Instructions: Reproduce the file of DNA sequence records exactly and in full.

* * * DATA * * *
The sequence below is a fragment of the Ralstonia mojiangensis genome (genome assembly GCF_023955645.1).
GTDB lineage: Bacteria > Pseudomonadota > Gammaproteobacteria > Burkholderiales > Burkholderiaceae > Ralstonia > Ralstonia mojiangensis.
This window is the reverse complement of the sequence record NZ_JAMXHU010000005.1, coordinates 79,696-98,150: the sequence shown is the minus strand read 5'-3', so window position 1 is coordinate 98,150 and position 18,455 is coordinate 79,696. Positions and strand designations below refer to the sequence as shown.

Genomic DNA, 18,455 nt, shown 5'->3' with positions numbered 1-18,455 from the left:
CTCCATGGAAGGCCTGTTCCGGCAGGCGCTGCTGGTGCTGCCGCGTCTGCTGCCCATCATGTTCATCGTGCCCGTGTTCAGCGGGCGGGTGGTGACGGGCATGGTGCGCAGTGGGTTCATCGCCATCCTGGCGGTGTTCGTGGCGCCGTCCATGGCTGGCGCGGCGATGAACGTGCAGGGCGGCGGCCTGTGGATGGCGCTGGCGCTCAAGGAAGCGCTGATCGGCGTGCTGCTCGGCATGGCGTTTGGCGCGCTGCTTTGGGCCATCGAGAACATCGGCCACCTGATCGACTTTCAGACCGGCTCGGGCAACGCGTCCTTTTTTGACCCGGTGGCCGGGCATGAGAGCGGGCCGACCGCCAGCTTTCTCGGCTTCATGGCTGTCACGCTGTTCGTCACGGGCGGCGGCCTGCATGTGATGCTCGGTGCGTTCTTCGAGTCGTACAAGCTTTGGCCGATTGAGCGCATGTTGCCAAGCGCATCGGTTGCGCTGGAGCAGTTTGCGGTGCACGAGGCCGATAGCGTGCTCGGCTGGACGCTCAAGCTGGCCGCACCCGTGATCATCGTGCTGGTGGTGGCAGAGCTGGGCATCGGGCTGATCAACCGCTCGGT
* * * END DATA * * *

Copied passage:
The sequence below is a fragment of the Ralstonia mojiangensis genome (genome assembly GCF_023955645.1).
GTDB lineage: Bacteria > Pseudomonadota > Gammaproteobacteria > Burkholderiales > Burkholderiaceae > Ralstonia > Ralstonia mojiangensis.
This window is the reverse complement of the sequence record NZ_JAMXHU010000005.1, coordinates 79,696-98,150: the sequence shown is the minus strand read 5'-3', so window position 1 is coordinate 98,150 and position 18,455 is coordinate 79,696. Positions and strand designations below refer to the sequence as shown.

Genomic DNA, 18,455 nt, shown 5'->3' with positions numbered 1-18,455 from the left:
CTCCATGGAAGGCCTGTTCCGGCAGGCGCTGCTGGTGCTGCCGCGTCTGCTGCCCATCATGTTCATCGTGCCCGTGTTCAGCGGGCGGGTGGTGACGGGCATGGTGCGCAGTGGGTTCATCGCCATCCTGGCGGTGTTCGTGGCGCCGTCCATGGCTGGCGCGGCGATGAACGTGCAGGGCGGCGGCCTGTGGATGGCGCTGGCGCTCAAGGAAGCGCTGATCGGCGTGCTGCTCGGCATGGCGTTTGGCGCGCTGCTTTGGGCCATCGAGAACATCGGCCACCTGATCGACTTTCAGACCGGCTCGGGCAACGCGTCCTTTTTTGACCCGGTGGCCGGGCATGAGAGCGGGCCGACCGCCAGCTTTCTCGGCTTCATGGCTGTCACGCTGTTCGTCACGGGCGGCGGCCTGCATGTGATGCTCGGTGCGTTCTTCGAGTCGTACAAGCTTTGGCCGATTGAGCGCATGTTGCCAAGCGCATCGGTTGCGCTGGAGCAGTTTGCGGTGCACGAGGCCGATAGCGTGCTCGGCTGGACGCTCAAGCTGGCCGCACCCGTGATCATCGTGCTGGTGGTGGCAGAGCTGGGCATCGGGCTGATCAACCGCTCGGT